Cover of A Complete Account Of The Settlement At Port Jackson

A Complete Account Of The Settlement At Port Jackson

Auhtor: Watkin Tench

Language: english

Genres:

history
Downloads: 18
eBook size: 548Kb

Review by C. F. Hill, October 2008


Rating: (***)
Copyright: Public Domain in the U.S.
Please check the copyright status in your country.

Excerpts from the Book 'A Complete Account Of The Settlement At Port Jackson':

... new country, aggravated by the miseries of bad diet, and incessant toil, will find few admirers. Nor were our exertions less unsuccessful than they ...
... on board, he appeared neither afraid or ashamed of what he had done, but sat apart, melancholy and dispirited, and continued so until he saw the ...
... to the surrounding country (which is a very common custom) the squirrels, opossums, and other animals, who live in trees, flee for refuge into these ...
... against his competitors in arms, those of the tribe called Cameeragal in particular, would burst from him. And he never failed at such times to ...
... transports, having on board two companies of the New South Wales corps, arrived to add to our society. These ships also brought out a large body of convicts, ...
... was instructed to take her aside, and try if she could persuade her to comply with our wish. They wandered away together accordingly, but it was soon ...
... and April last), turned out very badly when I dug them about two months back. Wheat returned so poorly last harvest, that very little, besides Indian ...
... there is a house of lath and plaster, forty-four feet long by sixteen wide, for the governor, on a ground floor only, with excellent out-houses ...
... was seized. On being questioned with great seriousness, he, however, declared that he had never fired but once on a native, and then had not killed, ...
... the captive Indians, to be fastened under his arms. [*I had often read of this contrivance to facilitate the passage of a morass. But I confess, ...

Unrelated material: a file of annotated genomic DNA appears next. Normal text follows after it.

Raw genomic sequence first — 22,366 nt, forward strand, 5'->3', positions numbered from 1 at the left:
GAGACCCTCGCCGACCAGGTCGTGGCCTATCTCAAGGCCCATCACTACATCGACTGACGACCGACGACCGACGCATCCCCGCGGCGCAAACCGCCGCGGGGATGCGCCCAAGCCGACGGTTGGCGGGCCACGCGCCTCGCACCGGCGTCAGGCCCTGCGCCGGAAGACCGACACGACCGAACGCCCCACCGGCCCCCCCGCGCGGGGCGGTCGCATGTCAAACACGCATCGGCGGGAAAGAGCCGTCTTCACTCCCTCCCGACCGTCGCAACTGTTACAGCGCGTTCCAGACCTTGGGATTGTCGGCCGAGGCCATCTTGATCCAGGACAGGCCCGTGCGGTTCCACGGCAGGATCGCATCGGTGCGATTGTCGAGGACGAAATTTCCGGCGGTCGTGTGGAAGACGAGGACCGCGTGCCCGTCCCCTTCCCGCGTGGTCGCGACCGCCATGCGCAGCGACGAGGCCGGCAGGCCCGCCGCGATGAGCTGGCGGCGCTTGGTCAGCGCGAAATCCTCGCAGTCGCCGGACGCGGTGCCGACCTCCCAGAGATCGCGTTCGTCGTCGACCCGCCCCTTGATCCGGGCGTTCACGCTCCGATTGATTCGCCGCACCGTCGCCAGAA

... 1791. At twenty minutes before seven o'clock, we started from the governor's house at Rose Hill and steered* for a short time nearly in a north-east ...
... entertained, that this is a mark of subjection imposed by the tribe of Cameragal, (who are certainly the most powerful community in the country) on ...
... of the helplessness and dependance of our situation no rude curiosity to pry into the packages with which they were entrusted or no sordid desire to ...
... maize is a field of wheat, which looks tolerably for this part of the world. It will, I reckon, yield about twelve bushels an acre. Continued my walk ...
... a post of some respectability, and certainly one of importance to those who live here. His knowledge of men, particularly of that part of them into whose ...
... we found in general not a sufficiency, but torrents of water sometimes fall. Thunder storms, in summer, are common and very tremendous, but they have ...
... they always observe that if the snake bites them, they become lame, but whether by this they mean temporary or lasting lameness I do not pretend ...
... what is here advanced. It may be remarked, that when they attended at church with us (which was a common practice) they always preserved ound silence ...
... But even he has his hours of relaxation, in seasons of success, when fish abounds. Wanton with plenty, he now meditates an attack upon the chastity ...
... but afford satisfaction, to learn, that in a period of four years few crimes of a deep dye or of a hardened nature have been perpetrated. Murder and ...